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Shropshire group set up to look at problems caused by big agricultural vehicles

By Keri Trigg | Transport | Published:

A new liaison group will be formed including council, police and farming representatives to address the problems caused to Shropshire’s rural road network by agricultural vehicles.

A liaison group is being set up to tackle the issue of how large agricultural vehicles use Shropshire’s roads

Claims have been made that the county’s farmers and contractors are often guilty of speeding, using mobile phones and even allowing teenage tractor licence holders to drive larger vehicles than they are permitted to.

The increasing size and weight of farm vehicles has also been blamed for persistent damage caused to the county’s rural lanes, verges and hedges, prompting calls for stricter action to be taken against those who flout the law and lack consideration for their surroundings.

Councillor Joyce Barrow, chair of Shropshire Council’s place overview committee, invited the National Farmers' Union, police and county farmers to a meeting on Wednesday to discuss setting up a liaison group to take the issues forward.

Councillor Barrow said she had received numerous complaints about behaviour of tractor drivers and the state they left roads in – from talking on mobile phones to damaging heritage assets and blocking narrow lanes.

She said: “It is our responsibility as a council to give peace of mind to the public and see how we can tackle these issues.

“Farming is the lifeblood of Shropshire and in one way or another it touches all our lives.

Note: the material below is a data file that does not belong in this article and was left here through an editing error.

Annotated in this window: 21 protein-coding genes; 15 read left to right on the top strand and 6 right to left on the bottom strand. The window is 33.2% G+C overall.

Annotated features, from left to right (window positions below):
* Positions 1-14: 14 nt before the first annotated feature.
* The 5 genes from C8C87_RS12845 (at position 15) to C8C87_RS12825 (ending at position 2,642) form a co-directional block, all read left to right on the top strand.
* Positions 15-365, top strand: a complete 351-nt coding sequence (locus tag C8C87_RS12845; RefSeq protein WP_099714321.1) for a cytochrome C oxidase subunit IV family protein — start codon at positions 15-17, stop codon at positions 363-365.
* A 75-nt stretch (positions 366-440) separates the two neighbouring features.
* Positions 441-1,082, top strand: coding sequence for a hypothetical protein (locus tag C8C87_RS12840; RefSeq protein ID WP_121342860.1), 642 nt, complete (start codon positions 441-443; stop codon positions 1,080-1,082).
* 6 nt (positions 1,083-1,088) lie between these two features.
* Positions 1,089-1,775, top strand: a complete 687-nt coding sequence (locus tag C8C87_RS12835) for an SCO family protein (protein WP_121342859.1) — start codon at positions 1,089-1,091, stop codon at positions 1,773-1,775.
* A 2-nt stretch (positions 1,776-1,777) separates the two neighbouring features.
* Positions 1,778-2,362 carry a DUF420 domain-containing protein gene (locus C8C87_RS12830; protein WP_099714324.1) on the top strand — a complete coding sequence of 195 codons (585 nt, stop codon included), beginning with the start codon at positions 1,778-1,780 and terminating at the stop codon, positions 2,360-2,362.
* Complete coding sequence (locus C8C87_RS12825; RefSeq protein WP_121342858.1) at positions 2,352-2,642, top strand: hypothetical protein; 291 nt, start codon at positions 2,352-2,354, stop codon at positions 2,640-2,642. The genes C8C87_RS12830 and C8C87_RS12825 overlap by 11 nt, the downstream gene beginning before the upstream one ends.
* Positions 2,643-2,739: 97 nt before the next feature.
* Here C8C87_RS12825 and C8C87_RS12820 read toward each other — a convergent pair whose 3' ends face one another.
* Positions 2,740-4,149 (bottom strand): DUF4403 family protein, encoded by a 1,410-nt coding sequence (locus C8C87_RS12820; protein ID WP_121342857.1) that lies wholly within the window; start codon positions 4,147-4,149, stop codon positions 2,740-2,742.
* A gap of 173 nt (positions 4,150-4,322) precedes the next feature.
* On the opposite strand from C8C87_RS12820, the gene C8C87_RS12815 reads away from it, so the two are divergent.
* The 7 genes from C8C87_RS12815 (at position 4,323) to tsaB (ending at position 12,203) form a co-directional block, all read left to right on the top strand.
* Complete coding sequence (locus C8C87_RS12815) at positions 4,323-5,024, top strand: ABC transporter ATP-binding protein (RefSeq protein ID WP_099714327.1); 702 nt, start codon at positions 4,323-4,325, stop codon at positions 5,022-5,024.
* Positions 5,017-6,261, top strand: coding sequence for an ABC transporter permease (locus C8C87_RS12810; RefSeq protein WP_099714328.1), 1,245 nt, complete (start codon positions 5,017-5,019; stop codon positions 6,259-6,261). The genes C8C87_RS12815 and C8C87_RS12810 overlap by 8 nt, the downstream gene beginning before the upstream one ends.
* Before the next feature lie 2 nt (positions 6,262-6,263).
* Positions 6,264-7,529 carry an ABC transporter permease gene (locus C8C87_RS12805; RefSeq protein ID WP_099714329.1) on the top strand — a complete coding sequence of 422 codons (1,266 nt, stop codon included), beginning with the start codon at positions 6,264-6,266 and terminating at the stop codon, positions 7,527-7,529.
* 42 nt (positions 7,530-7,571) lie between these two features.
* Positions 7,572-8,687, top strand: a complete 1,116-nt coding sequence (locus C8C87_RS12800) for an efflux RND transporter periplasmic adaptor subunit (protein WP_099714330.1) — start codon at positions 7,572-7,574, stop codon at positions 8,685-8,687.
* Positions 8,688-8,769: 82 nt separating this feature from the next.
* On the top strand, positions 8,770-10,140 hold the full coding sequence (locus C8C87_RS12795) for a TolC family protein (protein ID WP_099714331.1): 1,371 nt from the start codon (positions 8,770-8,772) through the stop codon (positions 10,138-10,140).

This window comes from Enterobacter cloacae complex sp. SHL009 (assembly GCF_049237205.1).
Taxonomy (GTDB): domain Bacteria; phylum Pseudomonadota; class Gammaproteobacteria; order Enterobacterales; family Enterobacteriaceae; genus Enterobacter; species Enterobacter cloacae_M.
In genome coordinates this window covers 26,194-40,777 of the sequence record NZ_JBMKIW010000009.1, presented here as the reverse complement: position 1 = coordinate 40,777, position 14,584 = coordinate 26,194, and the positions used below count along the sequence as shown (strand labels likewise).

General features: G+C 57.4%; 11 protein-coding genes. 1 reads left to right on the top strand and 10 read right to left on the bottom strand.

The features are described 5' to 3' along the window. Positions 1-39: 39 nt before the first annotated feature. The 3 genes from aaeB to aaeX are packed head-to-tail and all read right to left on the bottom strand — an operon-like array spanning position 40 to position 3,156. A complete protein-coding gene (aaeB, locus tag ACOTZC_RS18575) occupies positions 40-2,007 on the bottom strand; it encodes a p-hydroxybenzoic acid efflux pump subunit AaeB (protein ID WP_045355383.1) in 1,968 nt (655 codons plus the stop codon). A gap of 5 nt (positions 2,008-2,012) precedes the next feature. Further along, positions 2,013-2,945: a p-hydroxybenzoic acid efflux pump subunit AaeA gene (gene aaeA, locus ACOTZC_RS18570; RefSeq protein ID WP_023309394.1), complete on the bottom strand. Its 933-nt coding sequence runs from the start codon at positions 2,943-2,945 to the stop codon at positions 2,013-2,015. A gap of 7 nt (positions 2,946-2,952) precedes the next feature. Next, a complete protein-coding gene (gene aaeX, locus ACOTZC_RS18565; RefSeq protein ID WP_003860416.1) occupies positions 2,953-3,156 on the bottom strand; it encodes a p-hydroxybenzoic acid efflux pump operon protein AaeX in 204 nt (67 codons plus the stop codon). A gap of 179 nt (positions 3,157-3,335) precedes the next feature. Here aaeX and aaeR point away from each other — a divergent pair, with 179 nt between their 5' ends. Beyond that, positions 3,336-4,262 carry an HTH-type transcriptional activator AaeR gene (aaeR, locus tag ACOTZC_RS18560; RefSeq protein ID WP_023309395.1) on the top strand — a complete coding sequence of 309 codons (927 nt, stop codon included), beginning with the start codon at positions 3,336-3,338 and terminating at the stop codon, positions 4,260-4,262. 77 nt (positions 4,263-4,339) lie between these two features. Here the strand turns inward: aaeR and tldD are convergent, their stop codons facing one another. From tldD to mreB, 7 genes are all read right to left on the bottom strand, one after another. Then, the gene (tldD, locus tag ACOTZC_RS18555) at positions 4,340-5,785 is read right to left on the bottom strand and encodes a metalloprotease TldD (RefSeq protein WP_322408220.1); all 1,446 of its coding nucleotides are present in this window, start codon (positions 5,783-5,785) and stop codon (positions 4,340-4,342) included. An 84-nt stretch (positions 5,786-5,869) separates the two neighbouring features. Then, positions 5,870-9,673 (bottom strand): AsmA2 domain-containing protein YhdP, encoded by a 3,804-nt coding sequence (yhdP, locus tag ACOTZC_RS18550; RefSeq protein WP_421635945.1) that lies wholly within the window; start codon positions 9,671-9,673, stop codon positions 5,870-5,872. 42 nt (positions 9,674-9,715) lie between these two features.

“Make no mistake, farmers do a fantastic job and they are a vital service to the community.

"This is not about any individual farm, this is a look to see what powers individual bodies have to address issues when they occur.”

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Paul Brereton, a farmer and owner of an agricultural machinery business in Market Drayton, said he regularly witnessed tractor drivers exceeding their speed limit of 40 kilometres per hour (approximately 25mph).

He said this, combined with the weight per axle of modern farm machinery being more than that of HGVs, was causing damage to the highways – but “farmers are totally unaware of what damage and other concerns are being caused because of the young drivers they have got working for them”.

Mr Brereton said West Mercia Police was failing to enforce laws around the maximum width of farm vehicles, use of mobile phones while driving and minimum age restrictions on certain vehicles.

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He added: “Farmers have got to get the job done, we know, but that does not justify causing problems for other members of the community. We all need to work together. The police need to be far, far more proactive in stopping these people and, if not, prosecuting them.”

Pc Tim Viner, a forensics collision investigator based at Shrewsbury Police Station, said: “We need to educate. We need to educate the farming community, we need to educate the contractors, and also the local community and the police as a whole.

“The reality is the police have been hit very hard by government spending caps and such, and although road policing is a priority there are just not enough officers to police the whole of Shropshire’s road network all the time.”

Robert Newbery, the NFU’s West Midlands regional director, said it was important to distinguish between “legal and legitimate” road usage and that which was illegal and irresponsible, which he stressed was the minority.

Councillor Steve Davenport, portfolio holder for highways, said the council should bill farmers and contractors when they are found to have caused damage to roads and verges.

The liaison group will feed back to the committee at a future meeting.

Keri Trigg

By Keri Trigg
Reporter - @KeriTrigg_LDR

Local Democracy Reporter covering Shropshire.

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